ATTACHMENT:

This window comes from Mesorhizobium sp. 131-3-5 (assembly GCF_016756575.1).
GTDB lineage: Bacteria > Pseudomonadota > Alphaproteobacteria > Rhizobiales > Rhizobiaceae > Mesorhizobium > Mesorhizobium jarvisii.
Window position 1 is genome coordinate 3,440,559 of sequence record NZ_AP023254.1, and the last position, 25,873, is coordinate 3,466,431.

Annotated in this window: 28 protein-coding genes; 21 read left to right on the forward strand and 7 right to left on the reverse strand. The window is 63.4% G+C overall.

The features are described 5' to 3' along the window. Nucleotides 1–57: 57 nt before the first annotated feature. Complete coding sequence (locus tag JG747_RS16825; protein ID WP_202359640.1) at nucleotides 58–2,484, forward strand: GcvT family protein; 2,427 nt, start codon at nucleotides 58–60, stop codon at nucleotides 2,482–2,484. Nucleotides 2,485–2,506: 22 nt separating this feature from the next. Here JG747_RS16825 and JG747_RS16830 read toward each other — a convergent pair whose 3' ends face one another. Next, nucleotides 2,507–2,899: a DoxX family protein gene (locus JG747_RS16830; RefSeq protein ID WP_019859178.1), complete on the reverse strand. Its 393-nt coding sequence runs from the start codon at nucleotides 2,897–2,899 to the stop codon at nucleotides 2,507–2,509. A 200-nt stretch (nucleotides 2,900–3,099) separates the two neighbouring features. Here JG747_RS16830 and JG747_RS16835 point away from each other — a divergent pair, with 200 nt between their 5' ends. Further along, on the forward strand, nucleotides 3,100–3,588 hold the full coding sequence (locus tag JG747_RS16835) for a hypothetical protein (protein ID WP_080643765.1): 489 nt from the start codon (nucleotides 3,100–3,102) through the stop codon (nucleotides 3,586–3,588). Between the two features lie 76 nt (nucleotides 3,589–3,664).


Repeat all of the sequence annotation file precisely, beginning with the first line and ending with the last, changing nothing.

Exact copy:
This window comes from Mesorhizobium sp. 131-3-5 (assembly GCF_016756575.1).
GTDB lineage: Bacteria > Pseudomonadota > Alphaproteobacteria > Rhizobiales > Rhizobiaceae > Mesorhizobium > Mesorhizobium jarvisii.
Window position 1 is genome coordinate 3,440,559 of sequence record NZ_AP023254.1, and the last position, 25,873, is coordinate 3,466,431.

Annotated in this window: 28 protein-coding genes; 21 read left to right on the forward strand and 7 right to left on the reverse strand. The window is 63.4% G+C overall.

The features are described 5' to 3' along the window. Nucleotides 1–57: 57 nt before the first annotated feature. Complete coding sequence (locus tag JG747_RS16825; protein ID WP_202359640.1) at nucleotides 58–2,484, forward strand: GcvT family protein; 2,427 nt, start codon at nucleotides 58–60, stop codon at nucleotides 2,482–2,484. Nucleotides 2,485–2,506: 22 nt separating this feature from the next. Here JG747_RS16825 and JG747_RS16830 read toward each other — a convergent pair whose 3' ends face one another. Next, nucleotides 2,507–2,899: a DoxX family protein gene (locus JG747_RS16830; RefSeq protein ID WP_019859178.1), complete on the reverse strand. Its 393-nt coding sequence runs from the start codon at nucleotides 2,897–2,899 to the stop codon at nucleotides 2,507–2,509. A 200-nt stretch (nucleotides 2,900–3,099) separates the two neighbouring features. Here JG747_RS16830 and JG747_RS16835 point away from each other — a divergent pair, with 200 nt between their 5' ends. Further along, on the forward strand, nucleotides 3,100–3,588 hold the full coding sequence (locus tag JG747_RS16835) for a hypothetical protein (protein ID WP_080643765.1): 489 nt from the start codon (nucleotides 3,100–3,102) through the stop codon (nucleotides 3,586–3,588). Between the two features lie 76 nt (nucleotides 3,589–3,664).